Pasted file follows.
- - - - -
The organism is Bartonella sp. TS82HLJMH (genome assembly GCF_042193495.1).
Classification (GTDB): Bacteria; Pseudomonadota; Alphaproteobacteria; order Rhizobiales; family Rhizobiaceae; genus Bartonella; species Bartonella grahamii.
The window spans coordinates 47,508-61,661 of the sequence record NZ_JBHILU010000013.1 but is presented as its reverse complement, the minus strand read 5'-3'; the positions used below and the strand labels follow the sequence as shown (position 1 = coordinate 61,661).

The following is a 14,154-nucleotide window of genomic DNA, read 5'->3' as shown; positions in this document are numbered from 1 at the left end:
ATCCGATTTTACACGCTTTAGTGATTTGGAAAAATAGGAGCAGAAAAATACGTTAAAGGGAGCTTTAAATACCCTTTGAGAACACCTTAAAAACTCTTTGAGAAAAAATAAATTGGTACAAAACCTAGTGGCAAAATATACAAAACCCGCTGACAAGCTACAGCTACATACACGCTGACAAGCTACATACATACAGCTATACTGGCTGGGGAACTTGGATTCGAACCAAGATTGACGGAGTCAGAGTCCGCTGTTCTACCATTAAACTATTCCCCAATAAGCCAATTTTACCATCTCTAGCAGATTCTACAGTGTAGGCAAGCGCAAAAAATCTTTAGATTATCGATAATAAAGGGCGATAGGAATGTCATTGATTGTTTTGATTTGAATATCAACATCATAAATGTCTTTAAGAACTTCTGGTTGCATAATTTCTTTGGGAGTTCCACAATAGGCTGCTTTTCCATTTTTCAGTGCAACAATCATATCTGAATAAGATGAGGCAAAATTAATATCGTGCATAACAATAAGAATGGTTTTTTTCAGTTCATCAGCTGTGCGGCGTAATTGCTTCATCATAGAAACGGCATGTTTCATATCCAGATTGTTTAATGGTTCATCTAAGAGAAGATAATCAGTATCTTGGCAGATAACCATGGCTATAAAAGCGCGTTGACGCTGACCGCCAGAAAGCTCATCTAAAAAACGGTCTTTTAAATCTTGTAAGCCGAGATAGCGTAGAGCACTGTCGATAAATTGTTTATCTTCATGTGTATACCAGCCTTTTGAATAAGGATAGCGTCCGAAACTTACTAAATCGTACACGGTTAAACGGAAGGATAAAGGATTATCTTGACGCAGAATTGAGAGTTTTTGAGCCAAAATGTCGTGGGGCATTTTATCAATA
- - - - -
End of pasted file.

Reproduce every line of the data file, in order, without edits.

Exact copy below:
The organism is Bartonella sp. TS82HLJMH (genome assembly GCF_042193495.1).
Classification (GTDB): Bacteria; Pseudomonadota; Alphaproteobacteria; order Rhizobiales; family Rhizobiaceae; genus Bartonella; species Bartonella grahamii.
The window spans coordinates 47,508-61,661 of the sequence record NZ_JBHILU010000013.1 but is presented as its reverse complement, the minus strand read 5'-3'; the positions used below and the strand labels follow the sequence as shown (position 1 = coordinate 61,661).

The following is a 14,154-nucleotide window of genomic DNA, read 5'->3' as shown; positions in this document are numbered from 1 at the left end:
ATCCGATTTTACACGCTTTAGTGATTTGGAAAAATAGGAGCAGAAAAATACGTTAAAGGGAGCTTTAAATACCCTTTGAGAACACCTTAAAAACTCTTTGAGAAAAAATAAATTGGTACAAAACCTAGTGGCAAAATATACAAAACCCGCTGACAAGCTACAGCTACATACACGCTGACAAGCTACATACATACAGCTATACTGGCTGGGGAACTTGGATTCGAACCAAGATTGACGGAGTCAGAGTCCGCTGTTCTACCATTAAACTATTCCCCAATAAGCCAATTTTACCATCTCTAGCAGATTCTACAGTGTAGGCAAGCGCAAAAAATCTTTAGATTATCGATAATAAAGGGCGATAGGAATGTCATTGATTGTTTTGATTTGAATATCAACATCATAAATGTCTTTAAGAACTTCTGGTTGCATAATTTCTTTGGGAGTTCCACAATAGGCTGCTTTTCCATTTTTCAGTGCAACAATCATATCTGAATAAGATGAGGCAAAATTAATATCGTGCATAACAATAAGAATGGTTTTTTTCAGTTCATCAGCTGTGCGGCGTAATTGCTTCATCATAGAAACGGCATGTTTCATATCCAGATTGTTTAATGGTTCATCTAAGAGAAGATAATCAGTATCTTGGCAGATAACCATGGCTATAAAAGCGCGTTGACGCTGACCGCCAGAAAGCTCATCTAAAAAACGGTCTTTTAAATCTTGTAAGCCGAGATAGCGTAGAGCACTGTCGATAAATTGTTTATCTTCATGTGTATACCAGCCTTTTGAATAAGGATAGCGTCCGAAACTTACTAAATCGTACACGGTTAAACGGAAGGATAAAGGATTATCTTGACGCAGAATTGAGAGTTTTTGAGCCAAAATGTCGTGGGGCATTTTATCAATA